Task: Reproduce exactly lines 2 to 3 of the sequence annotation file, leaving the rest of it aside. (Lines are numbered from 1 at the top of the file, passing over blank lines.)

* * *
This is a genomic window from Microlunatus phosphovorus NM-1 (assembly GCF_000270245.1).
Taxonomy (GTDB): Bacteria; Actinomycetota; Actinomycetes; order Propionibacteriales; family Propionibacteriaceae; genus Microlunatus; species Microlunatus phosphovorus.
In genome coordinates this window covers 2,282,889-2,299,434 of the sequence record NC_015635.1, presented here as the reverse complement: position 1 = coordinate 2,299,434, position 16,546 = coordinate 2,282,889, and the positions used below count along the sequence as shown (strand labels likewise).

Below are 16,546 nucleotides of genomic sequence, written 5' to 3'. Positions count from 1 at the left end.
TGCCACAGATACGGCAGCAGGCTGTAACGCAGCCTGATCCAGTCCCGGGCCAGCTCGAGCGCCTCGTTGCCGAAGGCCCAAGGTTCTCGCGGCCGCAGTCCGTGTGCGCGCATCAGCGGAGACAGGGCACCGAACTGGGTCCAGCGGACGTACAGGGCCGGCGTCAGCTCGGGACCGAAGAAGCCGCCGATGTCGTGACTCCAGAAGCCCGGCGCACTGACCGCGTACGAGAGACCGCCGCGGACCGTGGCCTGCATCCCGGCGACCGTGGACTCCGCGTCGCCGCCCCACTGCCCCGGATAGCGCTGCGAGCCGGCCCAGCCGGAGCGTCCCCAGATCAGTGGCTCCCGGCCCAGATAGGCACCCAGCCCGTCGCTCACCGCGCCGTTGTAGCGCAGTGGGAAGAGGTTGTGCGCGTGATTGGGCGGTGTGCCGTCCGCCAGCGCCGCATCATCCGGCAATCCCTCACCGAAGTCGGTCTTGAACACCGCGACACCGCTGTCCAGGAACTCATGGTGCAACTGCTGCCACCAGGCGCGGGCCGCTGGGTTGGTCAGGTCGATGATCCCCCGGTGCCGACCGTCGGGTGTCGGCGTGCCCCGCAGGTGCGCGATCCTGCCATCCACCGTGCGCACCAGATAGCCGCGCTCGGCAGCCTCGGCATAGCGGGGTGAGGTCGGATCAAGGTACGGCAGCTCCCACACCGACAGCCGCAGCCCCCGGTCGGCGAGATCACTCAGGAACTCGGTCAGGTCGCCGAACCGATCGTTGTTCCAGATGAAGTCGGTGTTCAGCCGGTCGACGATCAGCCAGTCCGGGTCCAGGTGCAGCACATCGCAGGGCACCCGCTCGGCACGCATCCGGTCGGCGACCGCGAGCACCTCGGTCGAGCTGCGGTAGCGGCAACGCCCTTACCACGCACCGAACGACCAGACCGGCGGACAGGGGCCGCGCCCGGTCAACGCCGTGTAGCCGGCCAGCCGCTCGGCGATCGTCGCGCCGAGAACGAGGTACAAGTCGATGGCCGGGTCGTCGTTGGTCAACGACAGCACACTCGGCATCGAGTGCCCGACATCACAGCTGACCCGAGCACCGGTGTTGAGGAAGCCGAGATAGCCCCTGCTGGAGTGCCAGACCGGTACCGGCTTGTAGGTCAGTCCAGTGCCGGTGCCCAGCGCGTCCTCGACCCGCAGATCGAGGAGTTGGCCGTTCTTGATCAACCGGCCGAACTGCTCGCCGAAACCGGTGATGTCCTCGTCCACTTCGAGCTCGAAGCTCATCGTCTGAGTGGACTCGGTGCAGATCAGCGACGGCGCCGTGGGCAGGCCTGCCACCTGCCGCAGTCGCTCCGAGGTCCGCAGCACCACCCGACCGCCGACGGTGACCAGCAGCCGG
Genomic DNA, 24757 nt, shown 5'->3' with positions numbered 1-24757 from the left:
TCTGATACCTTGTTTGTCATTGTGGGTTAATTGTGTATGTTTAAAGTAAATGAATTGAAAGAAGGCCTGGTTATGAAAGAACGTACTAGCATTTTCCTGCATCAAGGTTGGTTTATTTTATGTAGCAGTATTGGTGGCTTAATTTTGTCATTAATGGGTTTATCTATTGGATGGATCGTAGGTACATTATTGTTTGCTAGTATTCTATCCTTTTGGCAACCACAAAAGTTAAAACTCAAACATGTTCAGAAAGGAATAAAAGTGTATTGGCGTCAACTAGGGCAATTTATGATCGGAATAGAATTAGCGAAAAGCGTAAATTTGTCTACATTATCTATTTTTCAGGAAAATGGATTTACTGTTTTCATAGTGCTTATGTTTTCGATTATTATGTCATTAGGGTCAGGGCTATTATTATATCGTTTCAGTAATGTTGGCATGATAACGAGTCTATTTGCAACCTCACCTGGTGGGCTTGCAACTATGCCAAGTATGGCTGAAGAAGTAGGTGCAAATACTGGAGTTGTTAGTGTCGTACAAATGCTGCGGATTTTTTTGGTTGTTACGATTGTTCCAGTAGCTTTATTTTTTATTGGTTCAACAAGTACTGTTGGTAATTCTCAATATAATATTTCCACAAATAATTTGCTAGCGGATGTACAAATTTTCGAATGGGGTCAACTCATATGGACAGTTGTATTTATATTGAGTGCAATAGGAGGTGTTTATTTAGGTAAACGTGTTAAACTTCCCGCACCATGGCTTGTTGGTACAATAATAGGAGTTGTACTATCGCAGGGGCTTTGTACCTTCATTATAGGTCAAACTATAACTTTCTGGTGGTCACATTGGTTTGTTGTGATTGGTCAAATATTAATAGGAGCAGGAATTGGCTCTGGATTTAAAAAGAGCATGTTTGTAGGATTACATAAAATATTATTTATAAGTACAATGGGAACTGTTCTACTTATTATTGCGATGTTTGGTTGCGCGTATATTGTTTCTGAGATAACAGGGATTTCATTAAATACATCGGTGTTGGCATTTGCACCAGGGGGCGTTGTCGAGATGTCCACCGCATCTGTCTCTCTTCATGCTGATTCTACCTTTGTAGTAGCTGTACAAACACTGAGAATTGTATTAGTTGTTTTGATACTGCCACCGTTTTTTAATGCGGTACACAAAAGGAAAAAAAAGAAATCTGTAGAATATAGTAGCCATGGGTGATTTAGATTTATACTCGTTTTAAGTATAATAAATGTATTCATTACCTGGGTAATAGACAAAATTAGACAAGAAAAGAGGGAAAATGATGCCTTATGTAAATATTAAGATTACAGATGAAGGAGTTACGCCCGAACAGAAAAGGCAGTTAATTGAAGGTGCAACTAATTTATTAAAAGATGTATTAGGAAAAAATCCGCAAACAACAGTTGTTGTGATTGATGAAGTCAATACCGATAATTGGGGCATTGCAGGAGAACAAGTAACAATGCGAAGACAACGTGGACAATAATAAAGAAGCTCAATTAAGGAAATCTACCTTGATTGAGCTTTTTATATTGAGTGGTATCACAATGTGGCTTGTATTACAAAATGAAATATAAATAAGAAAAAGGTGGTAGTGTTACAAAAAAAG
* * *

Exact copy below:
Taxonomy (GTDB): Bacteria; Actinomycetota; Actinomycetes; order Propionibacteriales; family Propionibacteriaceae; genus Microlunatus; species Microlunatus phosphovorus.
In genome coordinates this window covers 2,282,889-2,299,434 of the sequence record NC_015635.1, presented here as the reverse complement: position 1 = coordinate 2,299,434, position 16,546 = coordinate 2,282,889, and the positions used below count along the sequence as shown (strand labels likewise).